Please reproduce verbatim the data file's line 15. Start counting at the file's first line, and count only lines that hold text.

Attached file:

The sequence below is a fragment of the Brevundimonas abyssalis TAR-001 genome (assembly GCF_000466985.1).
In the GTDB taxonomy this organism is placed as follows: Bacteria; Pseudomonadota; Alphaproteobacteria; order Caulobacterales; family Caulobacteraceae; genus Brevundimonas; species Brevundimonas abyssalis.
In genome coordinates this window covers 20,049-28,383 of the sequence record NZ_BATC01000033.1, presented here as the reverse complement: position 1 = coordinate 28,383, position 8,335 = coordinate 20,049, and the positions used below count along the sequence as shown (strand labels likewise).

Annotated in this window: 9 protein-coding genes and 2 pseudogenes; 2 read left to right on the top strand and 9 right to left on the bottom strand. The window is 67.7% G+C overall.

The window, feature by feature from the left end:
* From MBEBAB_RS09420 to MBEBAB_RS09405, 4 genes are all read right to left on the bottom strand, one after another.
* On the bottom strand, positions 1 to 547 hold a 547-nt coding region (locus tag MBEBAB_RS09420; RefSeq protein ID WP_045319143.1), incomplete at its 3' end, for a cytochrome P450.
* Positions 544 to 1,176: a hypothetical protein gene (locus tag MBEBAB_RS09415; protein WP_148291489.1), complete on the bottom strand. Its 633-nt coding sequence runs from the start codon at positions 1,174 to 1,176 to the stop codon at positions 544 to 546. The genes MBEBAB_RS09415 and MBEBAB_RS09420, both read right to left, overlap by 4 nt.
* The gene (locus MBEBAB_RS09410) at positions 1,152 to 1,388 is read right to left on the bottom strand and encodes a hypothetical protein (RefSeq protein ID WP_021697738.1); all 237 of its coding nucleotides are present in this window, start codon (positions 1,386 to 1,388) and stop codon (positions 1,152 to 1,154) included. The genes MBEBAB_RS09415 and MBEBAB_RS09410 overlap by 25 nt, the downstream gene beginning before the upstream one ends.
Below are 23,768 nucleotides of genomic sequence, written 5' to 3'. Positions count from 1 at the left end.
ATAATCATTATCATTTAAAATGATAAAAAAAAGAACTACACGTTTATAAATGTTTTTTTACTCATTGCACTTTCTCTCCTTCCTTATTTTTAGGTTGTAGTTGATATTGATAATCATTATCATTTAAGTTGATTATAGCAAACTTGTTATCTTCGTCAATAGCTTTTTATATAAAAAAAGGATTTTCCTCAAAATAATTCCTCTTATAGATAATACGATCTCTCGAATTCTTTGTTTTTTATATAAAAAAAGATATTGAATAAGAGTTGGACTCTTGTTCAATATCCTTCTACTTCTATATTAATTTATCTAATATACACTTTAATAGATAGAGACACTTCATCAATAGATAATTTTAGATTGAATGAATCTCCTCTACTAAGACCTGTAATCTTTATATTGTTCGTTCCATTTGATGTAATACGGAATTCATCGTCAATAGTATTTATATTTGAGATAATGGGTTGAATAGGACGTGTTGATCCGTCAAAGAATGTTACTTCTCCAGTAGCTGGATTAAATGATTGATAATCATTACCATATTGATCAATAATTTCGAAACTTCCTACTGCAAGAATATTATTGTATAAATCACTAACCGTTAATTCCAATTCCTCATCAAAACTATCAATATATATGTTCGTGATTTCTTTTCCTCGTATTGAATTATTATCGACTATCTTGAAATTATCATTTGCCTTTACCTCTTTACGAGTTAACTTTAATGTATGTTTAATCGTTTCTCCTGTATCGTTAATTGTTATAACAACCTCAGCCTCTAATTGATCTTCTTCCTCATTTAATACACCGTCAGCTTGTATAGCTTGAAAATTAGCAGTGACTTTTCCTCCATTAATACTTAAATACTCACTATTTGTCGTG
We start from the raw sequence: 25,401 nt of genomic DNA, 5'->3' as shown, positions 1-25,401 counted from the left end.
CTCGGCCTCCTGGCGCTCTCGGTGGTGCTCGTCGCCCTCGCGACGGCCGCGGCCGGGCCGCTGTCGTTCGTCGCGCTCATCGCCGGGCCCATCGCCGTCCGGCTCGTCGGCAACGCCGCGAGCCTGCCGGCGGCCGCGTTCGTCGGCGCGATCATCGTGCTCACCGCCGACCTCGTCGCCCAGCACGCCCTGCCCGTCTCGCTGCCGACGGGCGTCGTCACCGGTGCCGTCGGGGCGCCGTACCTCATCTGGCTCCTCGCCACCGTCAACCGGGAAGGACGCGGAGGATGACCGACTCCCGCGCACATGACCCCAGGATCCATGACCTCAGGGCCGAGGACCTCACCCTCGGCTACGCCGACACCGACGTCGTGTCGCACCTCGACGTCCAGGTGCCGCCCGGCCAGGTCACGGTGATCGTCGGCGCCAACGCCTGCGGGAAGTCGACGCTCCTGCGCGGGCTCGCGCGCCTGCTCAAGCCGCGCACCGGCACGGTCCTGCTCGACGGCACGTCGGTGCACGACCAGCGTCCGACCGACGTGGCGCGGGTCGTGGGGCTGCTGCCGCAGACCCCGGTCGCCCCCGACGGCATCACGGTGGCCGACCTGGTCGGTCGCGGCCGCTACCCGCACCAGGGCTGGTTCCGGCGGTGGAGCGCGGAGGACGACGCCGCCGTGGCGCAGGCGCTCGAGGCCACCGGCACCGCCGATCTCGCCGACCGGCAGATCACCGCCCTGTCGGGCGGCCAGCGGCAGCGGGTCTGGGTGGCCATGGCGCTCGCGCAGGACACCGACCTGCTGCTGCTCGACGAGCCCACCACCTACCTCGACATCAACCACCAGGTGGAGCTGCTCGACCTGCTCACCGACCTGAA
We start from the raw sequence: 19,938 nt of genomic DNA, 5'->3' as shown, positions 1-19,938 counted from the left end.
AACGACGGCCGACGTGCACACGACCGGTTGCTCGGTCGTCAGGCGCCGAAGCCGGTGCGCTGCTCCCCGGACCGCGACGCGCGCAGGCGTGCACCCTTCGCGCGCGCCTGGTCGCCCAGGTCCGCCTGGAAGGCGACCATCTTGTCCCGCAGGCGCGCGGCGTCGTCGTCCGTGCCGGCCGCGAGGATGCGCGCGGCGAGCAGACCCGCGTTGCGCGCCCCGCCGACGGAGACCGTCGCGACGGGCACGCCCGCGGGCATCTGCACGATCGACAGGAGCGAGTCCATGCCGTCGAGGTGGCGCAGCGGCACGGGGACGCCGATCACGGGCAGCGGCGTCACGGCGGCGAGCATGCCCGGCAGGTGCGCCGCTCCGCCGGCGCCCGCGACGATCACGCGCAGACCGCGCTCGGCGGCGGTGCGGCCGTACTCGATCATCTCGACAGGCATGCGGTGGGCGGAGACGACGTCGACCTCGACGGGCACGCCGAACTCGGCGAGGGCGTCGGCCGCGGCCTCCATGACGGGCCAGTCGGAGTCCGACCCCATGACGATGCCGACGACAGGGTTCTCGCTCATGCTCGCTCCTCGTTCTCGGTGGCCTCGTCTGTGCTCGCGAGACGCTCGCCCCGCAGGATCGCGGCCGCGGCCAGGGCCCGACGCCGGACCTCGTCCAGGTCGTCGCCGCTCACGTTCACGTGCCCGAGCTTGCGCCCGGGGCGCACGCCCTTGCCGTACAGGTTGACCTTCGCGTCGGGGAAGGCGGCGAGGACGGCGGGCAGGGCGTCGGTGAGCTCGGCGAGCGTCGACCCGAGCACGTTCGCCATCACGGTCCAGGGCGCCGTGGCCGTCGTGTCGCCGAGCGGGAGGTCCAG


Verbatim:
AACGACGGCCGACGTGCACACGACCGGTTGCTCGGTCGTCAGGCGCCGAAGCCGGTGCGCTGCTCCCCGGACCGCGACGCGCGCAGGCGTGCACCCTTCGCGCGCGCCTGGTCGCCCAGGTCCGCCTGGAAGGCGACCATCTTGTCCCGCAGGCGCGCGGCGTCGTCGTCCGTGCCGGCCGCGAGGATGCGCGCGGCGAGCAGACCCGCGTTGCGCGCCCCGCCGACGGAGACCGTCGCGACGGGCACGCCCGCGGGCATCTGCACGATCGACAGGAGCGAGTCCATGCCGTCGAGGTGGCGCAGCGGCACGGGGACGCCGATCACGGGCAGCGGCGTCACGGCGGCGAGCATGCCCGGCAGGTGCGCCGCTCCGCCGGCGCCCGCGACGATCACGCGCAGACCGCGCTCGGCGGCGGTGCGGCCGTACTCGATCATCTCGACAGGCATGCGGTGGGCGGAGACGACGTCGACCTCGACGGGCACGCCGAACTCGGCGAGGGCGTCGGCCGCGGCCTCCATGACGGGCCAGTCGGAGTCCGACCCCATGACGATGCCGACGACAGGGTTCTCGCTCATGCTCGCTCCTCGTTCTCGGTGGCCTCGTCTGTGCTCGCGAGACGCTCGCCCCGCAGGATCGCGGCCGCGGCCAGGGCCCGACGCCGGACCTCGTCCAGGTCGTCGCCGCTCACGTTCACGTGCCCGAGCTTGCGCCCGGGGCGCACGCCCTTGCCGTACAGGTTGACCTTCGCGTCGGGGAAGGCGGCGAGGACGGCGGGCAGGGCGTCGGTGAGCTCGGCGAGCGTCGACCCGAGCACGTTCGCCATCACGGTCCAGGGCGCCGTGGCCGTCGTGTCGCCGAGCGGGAGGTCCAG